Fresh eyes, clear voices: A novice investigator’s insights from interviewing patients with chronic pain

Tia Hardie, Amelia Searle, Cindy Wall, Peter Herriot

    Research output: Contribution to conferenceConference paper presented at Conference (not in Proceedings)


    Background and context: Typically, the ability to deliver effective pain management becomes easier with greater experience. However, with greater experience, professionals may become accustomed to presentations they regularly witness, potentially resulting in more efficient and focused consultations which may inadvertently quiet the patient’s unique voice. For chronic pain patients, their lived experience is an important factor in defining the extent of their illness, which may be better understood when their voice is validated and heard. Reflecting on my personal journey as a research assistant with limited exposure to chronic pain, I have realised the benefits of approaching patients with a fresh perspective. Routine patient interviews became genuine conversations, where unique patient voices were cultivated to enrich my development of a patient-oriented understanding of chronic pain.
    Process: I worked on a research project regarding the effectiveness of an introductory group pain education session run by the Flinders Medical Centre Pain Management Unit. As a medical student working as a research assistant, I conducted 19 semi-structured telephone interviews with patients who had attended, and 7 interviews with those who had failed to attend. Around the set questions, I engaged in active listening, expanded on unexpected findings and critically reflected on these interviews, identifying common themes as part of the broader investigation.
    Analysis: A surprisingly recurrent theme was the gratitude from patients for the opportunity to provide personal feedback based on their individual experiences. Despite expecting a degree of hostility from those who had failed to attend, all were excited to participate, viewing this as an opportunity to help improve the experience of pain management for their peers in future.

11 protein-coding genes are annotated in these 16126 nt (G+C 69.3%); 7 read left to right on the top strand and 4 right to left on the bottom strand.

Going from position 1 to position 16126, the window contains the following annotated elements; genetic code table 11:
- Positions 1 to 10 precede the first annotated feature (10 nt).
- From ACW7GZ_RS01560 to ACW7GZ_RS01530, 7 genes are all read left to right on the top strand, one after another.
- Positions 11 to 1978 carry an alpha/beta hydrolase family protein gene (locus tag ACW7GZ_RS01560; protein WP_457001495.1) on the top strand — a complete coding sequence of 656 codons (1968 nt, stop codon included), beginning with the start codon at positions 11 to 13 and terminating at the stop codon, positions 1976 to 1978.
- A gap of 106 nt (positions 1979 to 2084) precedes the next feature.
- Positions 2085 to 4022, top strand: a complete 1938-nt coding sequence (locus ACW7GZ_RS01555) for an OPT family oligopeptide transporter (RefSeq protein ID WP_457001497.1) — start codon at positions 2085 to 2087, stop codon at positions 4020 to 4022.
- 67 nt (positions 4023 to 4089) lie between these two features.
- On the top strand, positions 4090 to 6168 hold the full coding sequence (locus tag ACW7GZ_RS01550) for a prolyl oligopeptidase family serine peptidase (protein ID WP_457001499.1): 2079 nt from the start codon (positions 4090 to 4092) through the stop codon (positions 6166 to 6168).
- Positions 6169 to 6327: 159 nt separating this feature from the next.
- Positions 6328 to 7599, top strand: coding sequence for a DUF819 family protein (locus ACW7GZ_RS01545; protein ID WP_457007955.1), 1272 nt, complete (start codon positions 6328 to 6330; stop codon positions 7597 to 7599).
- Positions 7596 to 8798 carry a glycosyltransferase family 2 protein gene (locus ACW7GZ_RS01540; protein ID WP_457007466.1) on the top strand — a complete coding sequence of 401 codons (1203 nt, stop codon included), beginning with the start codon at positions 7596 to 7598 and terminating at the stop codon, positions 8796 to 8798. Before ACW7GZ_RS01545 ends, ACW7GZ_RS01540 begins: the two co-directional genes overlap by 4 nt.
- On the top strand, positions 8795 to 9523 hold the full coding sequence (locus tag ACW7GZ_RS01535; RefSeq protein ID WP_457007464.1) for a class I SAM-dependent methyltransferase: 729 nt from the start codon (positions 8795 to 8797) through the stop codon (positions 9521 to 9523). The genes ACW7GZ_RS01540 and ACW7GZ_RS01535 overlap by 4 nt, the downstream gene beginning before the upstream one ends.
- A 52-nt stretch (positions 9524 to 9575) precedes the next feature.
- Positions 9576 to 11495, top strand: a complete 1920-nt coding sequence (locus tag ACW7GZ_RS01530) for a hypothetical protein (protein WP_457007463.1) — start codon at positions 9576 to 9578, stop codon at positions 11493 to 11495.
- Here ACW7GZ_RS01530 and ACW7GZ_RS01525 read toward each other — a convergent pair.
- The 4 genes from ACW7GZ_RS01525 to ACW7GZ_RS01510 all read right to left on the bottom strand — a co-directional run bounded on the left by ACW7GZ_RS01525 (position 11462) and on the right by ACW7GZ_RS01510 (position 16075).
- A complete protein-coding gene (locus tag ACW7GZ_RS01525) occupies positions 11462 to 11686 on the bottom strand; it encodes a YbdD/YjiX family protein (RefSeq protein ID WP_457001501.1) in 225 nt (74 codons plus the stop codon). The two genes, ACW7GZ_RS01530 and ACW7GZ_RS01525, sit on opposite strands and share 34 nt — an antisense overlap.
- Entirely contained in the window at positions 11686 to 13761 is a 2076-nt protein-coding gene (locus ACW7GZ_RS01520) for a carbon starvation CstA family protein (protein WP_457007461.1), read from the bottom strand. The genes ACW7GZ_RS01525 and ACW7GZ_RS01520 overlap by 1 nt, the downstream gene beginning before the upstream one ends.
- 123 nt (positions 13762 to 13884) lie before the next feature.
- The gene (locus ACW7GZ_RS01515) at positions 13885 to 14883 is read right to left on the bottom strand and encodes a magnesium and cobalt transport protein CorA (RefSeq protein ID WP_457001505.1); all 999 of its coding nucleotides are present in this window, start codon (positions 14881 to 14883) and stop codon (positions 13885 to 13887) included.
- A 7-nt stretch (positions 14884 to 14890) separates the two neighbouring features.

It was evident that the majority of patients were in the pre-contemplative or contemplative stages of change: aware of the need for change, but only passively involved in their management. For these patients, many expressed the desire for the service to continually reach out, remind and encourage participants to attend. This became apparent as many suggested that speaking to me had made them more inclined to interact with the unit in future.
    Outcomes: While it is commonplace to track efficacy of healthcare delivery through patient surveys and questionnaires, specific and limited questioning can unintentionally miss important unexpected issues. Given the open nature of the interviews and my lack of preconceived ideas about patient responses, patients could direct exactly how they wanted their feedback to be heard. This unearthed unexpected themes around the importance of human interactions and ensuring patients with chronic pain feel heard.
    Ultimately, the patient is an expert and through listening to their lived experience, we can better understand chronic pain and reduce the risk of becoming desensitised to individual idiosyncrasies in pain stories.
    Original languageEnglish
    Publication statusPublished - 19 Apr 2021
    Event2021 Australian Pain Society 41st Annual Scientific Meeting - virtual conference, Australia
    Duration: 19 Apr 202120 Apr 2021


    Conference2021 Australian Pain Society 41st Annual Scientific Meeting
    Internet address


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